- Great, thank you, Jason. Appreciate that, for sure. So it’s at this point that I’m gonna invite everyone who’s watching to write some of your questions in the chat as well. And we can also move to a more general discussion in a few minutes. But Jason and Edy, to get us started, I’d love to hear a little bit from each of you. And, Jason, I think in your opening remark, you alluded to this, but how has this pandemic impacted job offerings in the environmental fields?

- Yeah, so I mean the first thing I’ll say on the positive, we haven’t seen a big reduction in job opportunities. They’re in a different context, they’re all remote, but we’ve seen actually quite a lot of hiring going on. And, in fact, a lot of money has been coming to environmental NGOs for many years, really ever since the Trump administration started, environmental groups are seeing increases in revenue because of the assault on kind of environmental protections that his administration has been doing on an almost weekly basis. So the environmental community’s pretty well positioned to continue hiring. State and local governments, up until now, have been in a pretty good position. With COVID, their budgets are getting pretty hammered and they still haven’t gotten relief from the federal government. So that’s one that we’re a little concerned about. I think a lot’s gonna depend on the outcome of the November election because I’m sure Democrats will help give aid to state and local governments, and that would help fill in that deficit. And then the private sector is really moving forward very strongly on this stuff. There are so many bad corporate actors, but I think a lot of them are coming around. Even for their own self-interest, they have to get sustainability really front and center. So the affirmative point here is that the pandemic has not significantly eroded job prospects, and people are doing pretty well. And so I’ll let Edy fill in some pieces there. But we’re feeling pretty good about the situation, all things considered.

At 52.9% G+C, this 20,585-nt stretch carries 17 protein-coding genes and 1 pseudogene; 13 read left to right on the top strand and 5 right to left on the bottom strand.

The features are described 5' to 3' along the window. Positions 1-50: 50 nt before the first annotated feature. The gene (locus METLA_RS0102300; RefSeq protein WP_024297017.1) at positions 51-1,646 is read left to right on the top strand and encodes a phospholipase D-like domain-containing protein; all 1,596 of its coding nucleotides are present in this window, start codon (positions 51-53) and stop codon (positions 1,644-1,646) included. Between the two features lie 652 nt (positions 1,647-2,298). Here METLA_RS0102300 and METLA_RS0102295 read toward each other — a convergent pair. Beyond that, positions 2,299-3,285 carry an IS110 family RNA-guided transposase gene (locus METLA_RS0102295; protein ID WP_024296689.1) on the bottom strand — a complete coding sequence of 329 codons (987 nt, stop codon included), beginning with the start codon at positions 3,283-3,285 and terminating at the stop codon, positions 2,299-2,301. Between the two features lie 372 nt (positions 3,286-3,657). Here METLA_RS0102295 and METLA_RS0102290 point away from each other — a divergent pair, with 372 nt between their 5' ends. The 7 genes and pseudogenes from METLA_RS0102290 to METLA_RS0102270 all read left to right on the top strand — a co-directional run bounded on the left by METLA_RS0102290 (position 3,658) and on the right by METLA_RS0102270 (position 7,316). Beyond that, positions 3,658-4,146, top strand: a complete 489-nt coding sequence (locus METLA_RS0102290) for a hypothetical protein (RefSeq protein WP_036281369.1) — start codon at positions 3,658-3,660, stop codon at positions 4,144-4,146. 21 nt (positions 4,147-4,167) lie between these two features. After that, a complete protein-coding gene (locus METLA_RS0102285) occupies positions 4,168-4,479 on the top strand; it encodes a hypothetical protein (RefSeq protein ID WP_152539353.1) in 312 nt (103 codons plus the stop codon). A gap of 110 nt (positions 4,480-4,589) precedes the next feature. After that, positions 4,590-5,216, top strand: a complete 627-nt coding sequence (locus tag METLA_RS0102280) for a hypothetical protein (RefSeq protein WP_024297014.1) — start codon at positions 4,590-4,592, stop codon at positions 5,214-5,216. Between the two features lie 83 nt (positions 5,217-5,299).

- Thanks for that, and before we move to Edy, just a quick follow-up, Jason. You mentioned the election and how that might impact things. If the power structure doesn’t change, if the incumbent remains, will that be a negative impact? Or do you think the private sector nonprofits will make up for any kind of missing jobs that would have been in the federal side?

- Yeah, no, I have to be honest here. I think if the Trump regime manages to hold onto power illegally or otherwise, it will be devastating. I think the EPA will be gutted. Environmental, federal stuff will go backwards. The state and local governments probably won’t get the help they need. And unfortunately, environmental positions are one of the first things cut because people gotta keep the schools open and the roads, and the police and the firemen. So environment is not at the top of the list. And the environmental NGOs are strong, but they can’t make up for an all-out assault by the federal government. So, no, I think this is the most important election of our entire lives. And I mean that not up to date. I mean, any of us, even those of you who are 20 years old and I hope you live to 100, I think you will not have a more consequential election even if you live to 100. This is really all the game right here. It’s not like game over if Trump continues, but it’s gonna be quite bad. So I hate to have that negative, but you asked me the question so I’m gonna tell you the truth.

- Yeah, I’m regretting that. I was hoping for a more optimistic answer. But I appreciate the honesty, for sure. Edy, we’ll move to you for your take.

- Yeah, I just wanted to say a couple of things. And first off, I would like to reiterate I’m probably the oldest person in this whole room, and this is the most important election that I have known. And I just wanna reiterate that. This is really important that people vote and get out there, and get involved. So what I wanted to do as far as going back to like internships and jobs, what I saw in the spring, it’s as if many organizations were kind of just, we went into a tailspin, right? Because it was unexpected. And it’s like, it sort of corrected, and it’s like, organizations have kind of figured it out. I actually have not had any alumni come to me saying I lost my job. I’ve had the continuing students, virtually every single person who wanted to get an internship got one this summer and they were all paid. And I’m sort of seeing sort of what Jason is seeing, is that it hasn’t seemed to affected our career fields. I’ve seen it correct, seen other career fields affected, but not so much ours. And I think it does have something to do with the time of our lives and how important this is. So and, yeah, and funding, etcetera. So anyhow, that’s all I wanted to add.